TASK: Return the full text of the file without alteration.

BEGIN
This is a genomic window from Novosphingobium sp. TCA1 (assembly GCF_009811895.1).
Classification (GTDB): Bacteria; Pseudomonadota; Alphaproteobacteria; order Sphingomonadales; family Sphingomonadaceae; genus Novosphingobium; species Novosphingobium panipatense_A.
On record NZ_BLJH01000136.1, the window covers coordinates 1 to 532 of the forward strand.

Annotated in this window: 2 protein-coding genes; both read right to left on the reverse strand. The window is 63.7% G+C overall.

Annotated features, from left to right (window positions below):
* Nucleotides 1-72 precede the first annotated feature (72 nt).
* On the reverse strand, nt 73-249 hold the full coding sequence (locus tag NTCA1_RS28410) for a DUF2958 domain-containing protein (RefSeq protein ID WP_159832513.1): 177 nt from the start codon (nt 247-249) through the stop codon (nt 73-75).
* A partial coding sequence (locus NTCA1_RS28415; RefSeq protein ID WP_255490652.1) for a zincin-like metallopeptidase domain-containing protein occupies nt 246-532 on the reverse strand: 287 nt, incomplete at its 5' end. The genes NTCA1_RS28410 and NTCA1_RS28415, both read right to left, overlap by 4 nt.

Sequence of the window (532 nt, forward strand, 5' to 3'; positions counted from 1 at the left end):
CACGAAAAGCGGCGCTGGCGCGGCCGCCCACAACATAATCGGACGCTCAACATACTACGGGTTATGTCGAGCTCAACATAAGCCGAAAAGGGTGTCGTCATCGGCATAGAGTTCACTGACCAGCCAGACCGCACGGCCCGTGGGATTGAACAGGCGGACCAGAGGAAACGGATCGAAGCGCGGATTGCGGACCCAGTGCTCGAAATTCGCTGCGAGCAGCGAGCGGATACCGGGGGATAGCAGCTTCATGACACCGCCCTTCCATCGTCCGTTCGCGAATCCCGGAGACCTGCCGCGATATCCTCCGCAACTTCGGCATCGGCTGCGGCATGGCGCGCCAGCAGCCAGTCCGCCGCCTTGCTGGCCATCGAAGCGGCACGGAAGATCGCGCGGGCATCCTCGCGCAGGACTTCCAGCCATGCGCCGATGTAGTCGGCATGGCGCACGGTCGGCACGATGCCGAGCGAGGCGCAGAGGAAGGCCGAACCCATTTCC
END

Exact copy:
This is a genomic window from Novosphingobium sp. TCA1 (assembly GCF_009811895.1).
Classification (GTDB): Bacteria; Pseudomonadota; Alphaproteobacteria; order Sphingomonadales; family Sphingomonadaceae; genus Novosphingobium; species Novosphingobium panipatense_A.
On record NZ_BLJH01000136.1, the window covers coordinates 1 to 532 of the forward strand.

Annotated in this window: 2 protein-coding genes; both read right to left on the reverse strand. The window is 63.7% G+C overall.

Annotated features, from left to right (window positions below):
* Nucleotides 1-72 precede the first annotated feature (72 nt).
* On the reverse strand, nt 73-249 hold the full coding sequence (locus tag NTCA1_RS28410) for a DUF2958 domain-containing protein (RefSeq protein ID WP_159832513.1): 177 nt from the start codon (nt 247-249) through the stop codon (nt 73-75).
* A partial coding sequence (locus NTCA1_RS28415; RefSeq protein ID WP_255490652.1) for a zincin-like metallopeptidase domain-containing protein occupies nt 246-532 on the reverse strand: 287 nt, incomplete at its 5' end. The genes NTCA1_RS28410 and NTCA1_RS28415, both read right to left, overlap by 4 nt.

Sequence of the window (532 nt, forward strand, 5' to 3'; positions counted from 1 at the left end):
CACGAAAAGCGGCGCTGGCGCGGCCGCCCACAACATAATCGGACGCTCAACATACTACGGGTTATGTCGAGCTCAACATAAGCCGAAAAGGGTGTCGTCATCGGCATAGAGTTCACTGACCAGCCAGACCGCACGGCCCGTGGGATTGAACAGGCGGACCAGAGGAAACGGATCGAAGCGCGGATTGCGGACCCAGTGCTCGAAATTCGCTGCGAGCAGCGAGCGGATACCGGGGGATAGCAGCTTCATGACACCGCCCTTCCATCGTCCGTTCGCGAATCCCGGAGACCTGCCGCGATATCCTCCGCAACTTCGGCATCGGCTGCGGCATGGCGCGCCAGCAGCCAGTCCGCCGCCTTGCTGGCCATCGAAGCGGCACGGAAGATCGCGCGGGCATCCTCGCGCAGGACTTCCAGCCATGCGCCGATGTAGTCGGCATGGCGCACGGTCGGCACGATGCCGAGCGAGGCGCAGAGGAAGGCCGAACCCATTTCC